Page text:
A post and core crown is a type of dental restoration required where there is an inadequate amount of sound tooth tissue remaining to retain a conventional crown. A post is cemented into a prepared root canal, which retains a core restoration, which retains the final crown.
The role of the post is firstly to retain a core restoration and crown, and secondly to redistribute stresses down onto the root, thereby reducing the risk of coronal fracture. The post does not play any role in reinforcing or supporting the tooth and can in fact make it more likely to fracture at the root.
When deciding whether or not a tooth requires a post and core crown rather than a conventional crown, the following must be established:
Presence of an adequate ferrule(coronal tooth structure)
Sufficient length of canal to retain a post
Curvature and overall anatomy of root canal system
Sufficient root (radicular) dentine thickness for post preparation
Restorability of tooth
The benefit of placing a post into a root canal is improved retention of the crown. However there are also disadvantages, during the preparation for the post space there is a risk of perforation, a post can also make a tooth more likely to fracture, it makes future orthograde root canal treatment much more difficult and finally it is very destructive and requires excessive removal of tooth tissue. The presence of ferrule can increase the fracture resistance of the post.
Posts are more commonly required for anterior teeth rather than posterior teeth. The primary reason for this is that multi-rooted teeth have a large pulp chamber which can be utilised for retention of the core and therefore the crown, whereas anterior teeth are much smaller and less retentive.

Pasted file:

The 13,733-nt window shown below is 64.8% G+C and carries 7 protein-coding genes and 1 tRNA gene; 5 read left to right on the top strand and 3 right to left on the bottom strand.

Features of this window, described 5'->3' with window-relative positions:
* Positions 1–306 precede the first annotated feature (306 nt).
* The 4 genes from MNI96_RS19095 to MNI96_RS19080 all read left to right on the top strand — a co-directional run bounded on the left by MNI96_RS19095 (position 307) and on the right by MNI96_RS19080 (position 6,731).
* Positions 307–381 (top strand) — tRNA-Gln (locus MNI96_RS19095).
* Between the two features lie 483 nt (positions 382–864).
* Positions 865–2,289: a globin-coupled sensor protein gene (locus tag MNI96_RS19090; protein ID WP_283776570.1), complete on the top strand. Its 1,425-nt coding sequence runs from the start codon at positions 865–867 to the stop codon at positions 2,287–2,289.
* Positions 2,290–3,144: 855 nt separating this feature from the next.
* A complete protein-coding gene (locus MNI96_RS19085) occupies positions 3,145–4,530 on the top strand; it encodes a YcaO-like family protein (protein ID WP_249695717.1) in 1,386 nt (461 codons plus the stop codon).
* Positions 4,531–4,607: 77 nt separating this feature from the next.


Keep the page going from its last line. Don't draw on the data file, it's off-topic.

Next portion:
When it is not possible to retain a core on a posterior tooth and a post is required, no more than one post should be used per tooth, and this should be placed in the largest canal available. This is because more than one preparation for a post will involve excessive dentine removal and increase the fracture risk. A better alternative to posts on a posterior tooth is the use of a Nayyar core restoration which extends down into the entrance of the root canal.
ProcedurePost and cores divide into two main groups: prefabricated and cast. Both of these systems employ a post that is placed within the root canal of the tooth being restored. Thus the tooth must first be endodontically treated. After the endodontic procedure has been completed, and the root canal(s) is/are filled with the inert gutta percha root canal filling material, some gutta percha is removed from the canal space. Gutta Percha can be removed mechanically(use of Gates Glidden), thermally(use of System B Tip), and chemically(use of chemical solvents, however this method is not advocated nowadays due to difficulty in controlling the depth of softening) The space that exists coronal to the remaining gutta percha, called the post space, is now available within which to place a post. It is desirable to leave sufficient root filling material in the apical area to maintain an apical seal. This procedure does not even require local anesthesia as the tooth has long been dead after the root canal treatment and no pain is felt.သွားအမြစ်တုထဲ တိုင်ထည့်ခြင်း (post and core) - ခြောက်သောင်း မှ တစ်သိန်း (70000 - 120000 lakh)